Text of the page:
Book review: The Edible Garden by Alys Fowler

This is a very bold book, and I suspect it’s going to polarise its readers and/or become one of those cult classics. The premise is simple: the author turns her back garden over to cultivating enough fresh food to avoid buying from supermarkets, and tries to keep it all looking attractive/eco-friendly/thrifty at the same time.

Quite a tall order, but she makes rather a good job of it. What’s unusual about it is her planting style – seemingly higgledy-piggledy and all chucked in together, but it all seems to work. Herbs, flowers, fruit bushes and veggies all rub shoulders happily and prettily.

Alys Fowler is an experienced gardener, and the level of knowledge passed on in this book is really quite something. I’m no slouch, but have learned so much about garden microclimates, soil improvement, and getting the maximum amount of crops out of a small space by selecting the best varieties of plant and growing them in succession in small batches. There are lots of detailed descriptions of plants in here that I’ve never heard of, let alone grown before, and they look really interesting to try.

The book also covers cooking, freezing and preserving, all very handy if you have a glut and want to save produce to tide you over the winter and the hungry gap in early spring. There’s an excellent directory and further reading section at the back.

While there are many great pictures in The Edible Garden, I did find that there were a few too many of Alys looking cute among out-of-focus foliage. I would really have liked to have seen an illustration of every type of plant mentioned in the book instead, as that’s of more use to me. I also spotted a fair few typos in the book, such as ‘chicken coup’ instead of ‘chicken coop’ and so on. I do hope the chickens aren’t free range radicals plotting revolution round the back of the shed, and fingers crossed these mistakes get weeded out of the next edition.

To sum up: A very attractive book with a slightly unusual agenda, packed with excellent information. Probably best for someone who’s done a little gardening before and wants to get a serious project going this year.

The Edible Garden by Alys Fowler is published by BBC books and has a recommended retail price of £18.99. You can currently find it on Amazon priced at £9.50.

COMPETITION: You can win your very own copy of The Edible Garden by Alys Fowler, plus a mini selection of seeds so you can get growing your own. The whole selection is suitable for growing in a small garden or in pots, and most of the varieties have been recommended by Alys herself. You will get:

  • Peas x 20 (Greenshaft)
  • French beans x 2 (Dwarf Tendergreen)
  • Runner beans x 2 (Scarlet Emperor)
  • Tomato x 20 (Gardener’s Delight)
  • Radish x 80 (40 x Cherrybelle, 40 x French Breakfast)
  • Swiss Chard x 20 (Rainbow)
  • Rocket x 50 (non-wild)
  • Lettuce x 30 (mixed Salad Bowl, red & green)
  • Cucumber x 2 (Marketmore)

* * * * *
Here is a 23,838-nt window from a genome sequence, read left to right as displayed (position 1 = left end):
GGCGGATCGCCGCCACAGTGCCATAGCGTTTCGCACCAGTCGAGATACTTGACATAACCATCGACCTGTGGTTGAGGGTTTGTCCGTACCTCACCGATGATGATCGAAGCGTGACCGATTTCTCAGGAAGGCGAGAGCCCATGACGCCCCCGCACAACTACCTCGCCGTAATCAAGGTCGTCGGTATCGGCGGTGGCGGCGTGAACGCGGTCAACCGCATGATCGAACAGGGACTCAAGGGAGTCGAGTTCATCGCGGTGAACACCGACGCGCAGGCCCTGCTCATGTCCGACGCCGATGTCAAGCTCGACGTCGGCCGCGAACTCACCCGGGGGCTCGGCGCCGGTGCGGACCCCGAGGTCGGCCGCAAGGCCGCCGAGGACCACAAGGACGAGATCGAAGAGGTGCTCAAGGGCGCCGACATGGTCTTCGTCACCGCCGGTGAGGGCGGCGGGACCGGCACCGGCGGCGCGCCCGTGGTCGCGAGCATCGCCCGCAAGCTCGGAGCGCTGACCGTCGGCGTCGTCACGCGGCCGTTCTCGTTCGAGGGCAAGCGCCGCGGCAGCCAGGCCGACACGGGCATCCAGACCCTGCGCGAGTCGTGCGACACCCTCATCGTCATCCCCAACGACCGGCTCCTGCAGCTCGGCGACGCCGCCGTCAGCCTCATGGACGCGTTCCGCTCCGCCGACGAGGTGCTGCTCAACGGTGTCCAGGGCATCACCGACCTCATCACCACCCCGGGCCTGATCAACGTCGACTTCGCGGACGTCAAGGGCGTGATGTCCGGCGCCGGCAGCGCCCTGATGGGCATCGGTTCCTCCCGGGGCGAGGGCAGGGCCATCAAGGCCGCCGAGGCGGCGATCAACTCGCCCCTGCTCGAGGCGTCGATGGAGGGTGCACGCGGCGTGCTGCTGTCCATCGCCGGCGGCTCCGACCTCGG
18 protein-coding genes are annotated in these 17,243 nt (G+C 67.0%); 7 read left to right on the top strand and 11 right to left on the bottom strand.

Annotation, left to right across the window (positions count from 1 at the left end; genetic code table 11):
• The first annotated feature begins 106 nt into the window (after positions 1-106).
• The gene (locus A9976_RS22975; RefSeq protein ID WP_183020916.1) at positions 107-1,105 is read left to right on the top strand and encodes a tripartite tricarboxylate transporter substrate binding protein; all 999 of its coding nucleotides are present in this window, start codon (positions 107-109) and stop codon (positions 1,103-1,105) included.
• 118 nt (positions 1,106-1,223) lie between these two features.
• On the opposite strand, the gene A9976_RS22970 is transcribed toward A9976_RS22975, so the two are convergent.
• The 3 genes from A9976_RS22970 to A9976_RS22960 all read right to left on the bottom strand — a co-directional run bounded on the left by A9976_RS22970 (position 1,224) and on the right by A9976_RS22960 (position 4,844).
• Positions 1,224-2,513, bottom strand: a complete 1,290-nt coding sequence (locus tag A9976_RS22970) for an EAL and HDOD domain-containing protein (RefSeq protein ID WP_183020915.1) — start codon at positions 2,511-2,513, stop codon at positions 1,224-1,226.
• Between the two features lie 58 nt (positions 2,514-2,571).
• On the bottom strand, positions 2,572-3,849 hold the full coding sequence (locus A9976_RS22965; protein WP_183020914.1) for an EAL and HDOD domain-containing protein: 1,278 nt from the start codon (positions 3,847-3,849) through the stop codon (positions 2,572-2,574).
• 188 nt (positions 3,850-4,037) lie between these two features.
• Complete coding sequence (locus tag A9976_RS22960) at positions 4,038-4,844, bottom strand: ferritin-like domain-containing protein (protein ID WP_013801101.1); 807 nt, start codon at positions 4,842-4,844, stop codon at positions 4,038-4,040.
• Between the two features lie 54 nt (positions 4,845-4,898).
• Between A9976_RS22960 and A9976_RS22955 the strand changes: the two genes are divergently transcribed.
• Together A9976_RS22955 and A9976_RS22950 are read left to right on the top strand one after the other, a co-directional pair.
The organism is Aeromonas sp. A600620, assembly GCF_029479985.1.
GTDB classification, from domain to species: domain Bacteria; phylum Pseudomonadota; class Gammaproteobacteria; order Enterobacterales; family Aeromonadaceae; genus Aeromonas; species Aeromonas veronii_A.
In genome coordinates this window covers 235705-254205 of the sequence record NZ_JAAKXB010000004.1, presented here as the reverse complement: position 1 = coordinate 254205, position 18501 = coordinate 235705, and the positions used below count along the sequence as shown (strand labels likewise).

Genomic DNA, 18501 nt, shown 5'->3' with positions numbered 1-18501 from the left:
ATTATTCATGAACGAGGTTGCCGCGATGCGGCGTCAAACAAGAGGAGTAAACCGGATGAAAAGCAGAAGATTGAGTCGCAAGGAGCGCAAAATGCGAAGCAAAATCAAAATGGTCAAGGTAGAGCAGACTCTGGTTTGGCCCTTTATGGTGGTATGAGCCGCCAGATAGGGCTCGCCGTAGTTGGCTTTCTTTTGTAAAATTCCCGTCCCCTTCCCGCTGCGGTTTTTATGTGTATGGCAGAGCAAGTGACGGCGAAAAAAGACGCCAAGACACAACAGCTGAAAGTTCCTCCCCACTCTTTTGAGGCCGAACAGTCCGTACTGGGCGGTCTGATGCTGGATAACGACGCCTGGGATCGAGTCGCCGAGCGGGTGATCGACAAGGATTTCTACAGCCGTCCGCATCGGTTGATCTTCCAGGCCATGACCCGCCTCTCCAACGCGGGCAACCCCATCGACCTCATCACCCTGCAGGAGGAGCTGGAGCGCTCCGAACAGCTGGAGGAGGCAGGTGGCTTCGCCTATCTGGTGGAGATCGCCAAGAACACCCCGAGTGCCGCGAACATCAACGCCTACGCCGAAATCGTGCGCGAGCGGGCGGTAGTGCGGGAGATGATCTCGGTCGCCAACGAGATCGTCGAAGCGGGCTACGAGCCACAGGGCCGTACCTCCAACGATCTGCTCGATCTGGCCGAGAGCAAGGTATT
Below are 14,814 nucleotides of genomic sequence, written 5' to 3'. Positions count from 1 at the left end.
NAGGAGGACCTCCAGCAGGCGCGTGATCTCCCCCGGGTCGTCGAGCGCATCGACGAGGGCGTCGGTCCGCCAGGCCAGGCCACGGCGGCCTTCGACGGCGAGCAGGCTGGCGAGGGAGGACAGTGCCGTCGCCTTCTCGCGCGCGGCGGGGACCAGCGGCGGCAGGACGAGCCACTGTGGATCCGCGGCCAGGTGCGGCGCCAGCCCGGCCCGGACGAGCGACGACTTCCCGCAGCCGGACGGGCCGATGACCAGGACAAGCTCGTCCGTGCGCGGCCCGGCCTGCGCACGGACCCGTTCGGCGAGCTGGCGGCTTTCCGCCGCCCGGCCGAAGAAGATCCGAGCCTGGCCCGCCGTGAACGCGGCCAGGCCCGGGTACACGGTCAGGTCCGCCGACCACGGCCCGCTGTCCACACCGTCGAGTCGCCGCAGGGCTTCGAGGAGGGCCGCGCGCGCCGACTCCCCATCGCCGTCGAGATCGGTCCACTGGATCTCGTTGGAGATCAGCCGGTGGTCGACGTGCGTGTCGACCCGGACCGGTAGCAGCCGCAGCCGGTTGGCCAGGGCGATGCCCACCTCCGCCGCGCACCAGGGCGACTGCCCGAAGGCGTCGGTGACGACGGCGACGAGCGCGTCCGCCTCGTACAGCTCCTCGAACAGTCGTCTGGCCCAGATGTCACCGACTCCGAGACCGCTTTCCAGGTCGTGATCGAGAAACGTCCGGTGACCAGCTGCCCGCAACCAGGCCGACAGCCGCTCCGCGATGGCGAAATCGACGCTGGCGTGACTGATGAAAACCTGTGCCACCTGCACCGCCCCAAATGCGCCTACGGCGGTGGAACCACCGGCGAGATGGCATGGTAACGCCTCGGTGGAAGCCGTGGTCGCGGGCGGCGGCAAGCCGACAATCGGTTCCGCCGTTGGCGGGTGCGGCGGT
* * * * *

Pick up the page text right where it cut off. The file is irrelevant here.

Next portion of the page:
• Carrot x 30 (Paris Market)
  • French marigold x 20
  • Basil x 30 (Sweet Genovese)

All the growing instructions are available here.


To be in with a chance of getting the whole lot of these goodies, all you have to do is find the answer to the following question, and write it in the comments box below: The first Edible Garden TV show aired on BBC2 two days ago. What was the subject of the first show? For a tiny hint try here.


Competition closes midnight Tuesday 13th April 2010. Correct entries go into a prize draw. This prize is for entrants in the UK only (sorry to those outside the UK, although it might cheer you up to hear that there will be a competition for international entrants coming in the next few days).

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  1. peas and beans (fingers crossed as my youngest would love me forever lol)

  2. Peas and Beans

    What a lovely prize – right up my street! This would give my veg patch a real kick start. Thanks for the opportunity x

  3. It was peas & beans! i hope to try a peatini or two this year! Loved the first episode & will be watching again.

  4. I’m going to comment but I won your cake book comp so I don’t want to enter this one 🙂 That book is actually amazing, btw. I will be blogging some makings from it once I get this pesky job interviews lark out of the way!

    I really like the look of this book. Your blog has really inspired me – I have spinach, peas, corainder, basil, chives and spring onions on the go now and I’d never done a single bit of gardening in my life before!!

  5. Peas and Beans.
    Thank you for the giveaway, this looks like a great prize!

  6. The competition’s closed now, many thanks to everyone who entered. Thanks also to Miss Believer who commented but didn’t enter 🙂

    Have just emailed the winner, check your inboxes.

  7. Bah! I wanted to win… waaaaaah! Congrats to whoever did though! 🙂

  8. It sounds as though the book is better than the woeful TV programme. I continue to watch only because I think it good to seethe occasionally. It is arty-farty rubbish, all style and no substance. Although I don’t know if fading to black & white, line drawings, film slippage and the shots of the back-side of a Jack Russel terrier is actually that ‘stylish’. Jaw-dropping moment this week was the building of a ‘greenhouse’ from reclaimed wood and windows that cost £160 and housed one tomato plant (just) that died of blight. Actually it probably died of shame at being housed in such an edifice.

    1. I do have to say that the book is much more practical and fact-packed than the show. And yes, that ‘greenhouse’ was indeed a bit rubbish.

  9. Answer to competition is peas and beans.

    Alys Fowler – what a woman. Mad as a hatter too!

  10. Hi everyone – as mentioned in the article, the comp closed at midnight on 13 April 2010. The prize has already been awarded, sorry.

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